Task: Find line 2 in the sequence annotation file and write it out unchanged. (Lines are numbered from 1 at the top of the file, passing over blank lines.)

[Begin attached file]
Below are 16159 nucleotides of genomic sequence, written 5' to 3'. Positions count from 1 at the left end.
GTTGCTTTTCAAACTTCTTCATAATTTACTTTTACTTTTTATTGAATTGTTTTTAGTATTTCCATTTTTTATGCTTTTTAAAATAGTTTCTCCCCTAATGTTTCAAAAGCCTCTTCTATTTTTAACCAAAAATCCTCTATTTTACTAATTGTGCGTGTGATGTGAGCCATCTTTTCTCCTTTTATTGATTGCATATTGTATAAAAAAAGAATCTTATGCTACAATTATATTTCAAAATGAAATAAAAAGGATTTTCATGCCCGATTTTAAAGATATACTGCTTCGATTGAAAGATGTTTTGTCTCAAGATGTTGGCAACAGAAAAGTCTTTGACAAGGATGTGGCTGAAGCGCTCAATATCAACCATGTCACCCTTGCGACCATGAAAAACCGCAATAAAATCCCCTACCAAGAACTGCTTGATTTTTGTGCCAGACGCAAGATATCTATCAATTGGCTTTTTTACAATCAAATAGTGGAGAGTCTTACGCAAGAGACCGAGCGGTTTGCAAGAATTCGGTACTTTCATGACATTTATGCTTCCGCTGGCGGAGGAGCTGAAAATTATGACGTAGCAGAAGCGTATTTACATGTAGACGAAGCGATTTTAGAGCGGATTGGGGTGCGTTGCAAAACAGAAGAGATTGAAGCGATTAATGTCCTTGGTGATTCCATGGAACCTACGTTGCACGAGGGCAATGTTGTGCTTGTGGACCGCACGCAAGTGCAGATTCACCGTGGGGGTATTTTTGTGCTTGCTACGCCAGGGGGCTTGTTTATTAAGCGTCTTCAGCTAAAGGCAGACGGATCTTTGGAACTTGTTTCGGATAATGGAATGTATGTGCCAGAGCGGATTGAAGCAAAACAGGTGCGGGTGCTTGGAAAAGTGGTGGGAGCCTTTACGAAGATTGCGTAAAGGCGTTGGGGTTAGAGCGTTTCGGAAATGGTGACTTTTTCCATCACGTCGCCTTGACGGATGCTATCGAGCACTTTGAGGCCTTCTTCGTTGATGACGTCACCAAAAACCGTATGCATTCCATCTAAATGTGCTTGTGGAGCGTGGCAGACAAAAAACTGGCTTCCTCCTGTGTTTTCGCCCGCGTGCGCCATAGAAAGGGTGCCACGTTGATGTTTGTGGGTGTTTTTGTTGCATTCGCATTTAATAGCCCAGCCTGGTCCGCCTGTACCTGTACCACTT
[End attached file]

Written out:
GTTGCTTTTCAAACTTCTTCATAATTTACTTTTACTTTTTATTGAATTGTTTTTAGTATTTCCATTTTTTATGCTTTTTAAAATAGTTTCTCCCCTAATGTTTCAAAAGCCTCTTCTATTTTTAACCAAAAATCCTCTATTTTACTAATTGTGCGTGTGATGTGAGCCATCTTTTCTCCTTTTATTGATTGCATATTGTATAAAAAAAGAATCTTATGCTACAATTATATTTCAAAATGAAATAAAAAGGATTTTCATGCCCGATTTTAAAGATATACTGCTTCGATTGAAAGATGTTTTGTCTCAAGATGTTGGCAACAGAAAAGTCTTTGACAAGGATGTGGCTGAAGCGCTCAATATCAACCATGTCACCCTTGCGACCATGAAAAACCGCAATAAAATCCCCTACCAAGAACTGCTTGATTTTTGTGCCAGACGCAAGATATCTATCAATTGGCTTTTTTACAATCAAATAGTGGAGAGTCTTACGCAAGAGACCGAGCGGTTTGCAAGAATTCGGTACTTTCATGACATTTATGCTTCCGCTGGCGGAGGAGCTGAAAATTATGACGTAGCAGAAGCGTATTTACATGTAGACGAAGCGATTTTAGAGCGGATTGGGGTGCGTTGCAAAACAGAAGAGATTGAAGCGATTAATGTCCTTGGTGATTCCATGGAACCTACGTTGCACGAGGGCAATGTTGTGCTTGTGGACCGCACGCAAGTGCAGATTCACCGTGGGGGTATTTTTGTGCTTGCTACGCCAGGGGGCTTGTTTATTAAGCGTCTTCAGCTAAAGGCAGACGGATCTTTGGAACTTGTTTCGGATAATGGAATGTATGTGCCAGAGCGGATTGAAGCAAAACAGGTGCGGGTGCTTGGAAAAGTGGTGGGAGCCTTTACGAAGATTGCGTAAAGGCGTTGGGGTTAGAGCGTTTCGGAAATGGTGACTTTTTCCATCACGTCGCCTTGACGGATGCTATCGAGCACTTTGAGGCCTTCTTCGTTGATGACGTCACCAAAAACCGTATGCATTCCATCTAAATGTGCTTGTGGAGCGTGGCAGACAAAAAACTGGCTTCCTCCTGTGTTTTCGCCCGCGTGCGCCATAGAAAGGGTGCCACGTTGATGTTTGTGGGTGTTTTTGTTGCATTCGCATTTAATAGCCCAGCCTGGTCCGCCTGTACCTGTACCACTT